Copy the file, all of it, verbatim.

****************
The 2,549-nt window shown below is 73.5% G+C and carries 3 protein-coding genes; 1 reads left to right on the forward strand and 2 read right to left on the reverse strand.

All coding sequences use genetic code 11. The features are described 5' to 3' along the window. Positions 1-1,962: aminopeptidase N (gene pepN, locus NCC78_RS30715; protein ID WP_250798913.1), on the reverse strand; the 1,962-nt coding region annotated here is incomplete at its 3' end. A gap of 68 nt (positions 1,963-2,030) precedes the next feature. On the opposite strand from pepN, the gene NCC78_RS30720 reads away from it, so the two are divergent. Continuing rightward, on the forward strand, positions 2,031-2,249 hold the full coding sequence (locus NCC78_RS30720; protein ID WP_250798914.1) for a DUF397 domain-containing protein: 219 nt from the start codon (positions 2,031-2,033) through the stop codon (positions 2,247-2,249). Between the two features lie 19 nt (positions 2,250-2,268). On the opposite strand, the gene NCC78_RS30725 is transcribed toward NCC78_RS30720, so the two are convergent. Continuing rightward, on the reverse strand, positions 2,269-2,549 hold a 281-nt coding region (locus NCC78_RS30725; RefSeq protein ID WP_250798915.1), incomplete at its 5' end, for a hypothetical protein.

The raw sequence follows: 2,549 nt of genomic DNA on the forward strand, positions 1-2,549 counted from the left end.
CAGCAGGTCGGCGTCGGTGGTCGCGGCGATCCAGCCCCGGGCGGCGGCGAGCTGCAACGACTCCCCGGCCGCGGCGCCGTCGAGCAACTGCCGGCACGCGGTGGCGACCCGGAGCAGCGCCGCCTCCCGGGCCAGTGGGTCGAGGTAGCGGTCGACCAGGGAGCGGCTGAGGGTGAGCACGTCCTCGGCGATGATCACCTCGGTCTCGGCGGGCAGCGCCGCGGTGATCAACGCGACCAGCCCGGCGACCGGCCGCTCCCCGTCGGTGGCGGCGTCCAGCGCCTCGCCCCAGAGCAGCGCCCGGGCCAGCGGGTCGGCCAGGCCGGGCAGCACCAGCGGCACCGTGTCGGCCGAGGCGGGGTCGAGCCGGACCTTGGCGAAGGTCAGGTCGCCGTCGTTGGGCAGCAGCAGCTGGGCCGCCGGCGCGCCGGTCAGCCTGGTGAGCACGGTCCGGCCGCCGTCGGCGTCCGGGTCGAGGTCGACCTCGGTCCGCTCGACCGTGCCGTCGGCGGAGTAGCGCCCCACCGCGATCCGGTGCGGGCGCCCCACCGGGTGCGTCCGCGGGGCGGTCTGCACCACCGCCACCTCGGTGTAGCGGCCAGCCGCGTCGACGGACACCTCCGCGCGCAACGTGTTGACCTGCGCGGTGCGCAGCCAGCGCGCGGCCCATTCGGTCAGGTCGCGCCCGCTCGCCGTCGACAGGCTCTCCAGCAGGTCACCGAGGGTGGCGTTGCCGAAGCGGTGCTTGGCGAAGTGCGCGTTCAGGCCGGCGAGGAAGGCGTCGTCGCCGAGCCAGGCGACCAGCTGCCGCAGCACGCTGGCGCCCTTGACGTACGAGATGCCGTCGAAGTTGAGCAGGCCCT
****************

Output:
The 2,549-nt window shown below is 73.5% G+C and carries 3 protein-coding genes; 1 reads left to right on the forward strand and 2 read right to left on the reverse strand.

All coding sequences use genetic code 11. The features are described 5' to 3' along the window. Positions 1-1,962: aminopeptidase N (gene pepN, locus NCC78_RS30715; protein ID WP_250798913.1), on the reverse strand; the 1,962-nt coding region annotated here is incomplete at its 3' end. A gap of 68 nt (positions 1,963-2,030) precedes the next feature. On the opposite strand from pepN, the gene NCC78_RS30720 reads away from it, so the two are divergent. Continuing rightward, on the forward strand, positions 2,031-2,249 hold the full coding sequence (locus NCC78_RS30720; protein ID WP_250798914.1) for a DUF397 domain-containing protein: 219 nt from the start codon (positions 2,031-2,033) through the stop codon (positions 2,247-2,249). Between the two features lie 19 nt (positions 2,250-2,268). On the opposite strand, the gene NCC78_RS30725 is transcribed toward NCC78_RS30720, so the two are convergent. Continuing rightward, on the reverse strand, positions 2,269-2,549 hold a 281-nt coding region (locus NCC78_RS30725; RefSeq protein ID WP_250798915.1), incomplete at its 5' end, for a hypothetical protein.

The raw sequence follows: 2,549 nt of genomic DNA on the forward strand, positions 1-2,549 counted from the left end.
CAGCAGGTCGGCGTCGGTGGTCGCGGCGATCCAGCCCCGGGCGGCGGCGAGCTGCAACGACTCCCCGGCCGCGGCGCCGTCGAGCAACTGCCGGCACGCGGTGGCGACCCGGAGCAGCGCCGCCTCCCGGGCCAGTGGGTCGAGGTAGCGGTCGACCAGGGAGCGGCTGAGGGTGAGCACGTCCTCGGCGATGATCACCTCGGTCTCGGCGGGCAGCGCCGCGGTGATCAACGCGACCAGCCCGGCGACCGGCCGCTCCCCGTCGGTGGCGGCGTCCAGCGCCTCGCCCCAGAGCAGCGCCCGGGCCAGCGGGTCGGCCAGGCCGGGCAGCACCAGCGGCACCGTGTCGGCCGAGGCGGGGTCGAGCCGGACCTTGGCGAAGGTCAGGTCGCCGTCGTTGGGCAGCAGCAGCTGGGCCGCCGGCGCGCCGGTCAGCCTGGTGAGCACGGTCCGGCCGCCGTCGGCGTCCGGGTCGAGGTCGACCTCGGTCCGCTCGACCGTGCCGTCGGCGGAGTAGCGCCCCACCGCGATCCGGTGCGGGCGCCCCACCGGGTGCGTCCGCGGGGCGGTCTGCACCACCGCCACCTCGGTGTAGCGGCCAGCCGCGTCGACGGACACCTCCGCGCGCAACGTGTTGACCTGCGCGGTGCGCAGCCAGCGCGCGGCCCATTCGGTCAGGTCGCGCCCGCTCGCCGTCGACAGGCTCTCCAGCAGGTCACCGAGGGTGGCGTTGCCGAAGCGGTGCTTGGCGAAGTGCGCGTTCAGGCCGGCGAGGAAGGCGTCGTCGCCGAGCCAGGCGACCAGCTGCCGCAGCACGCTGGCGCCCTTGACGTACGAGATGCCGTCGAAGTTGAGCAGGCCCT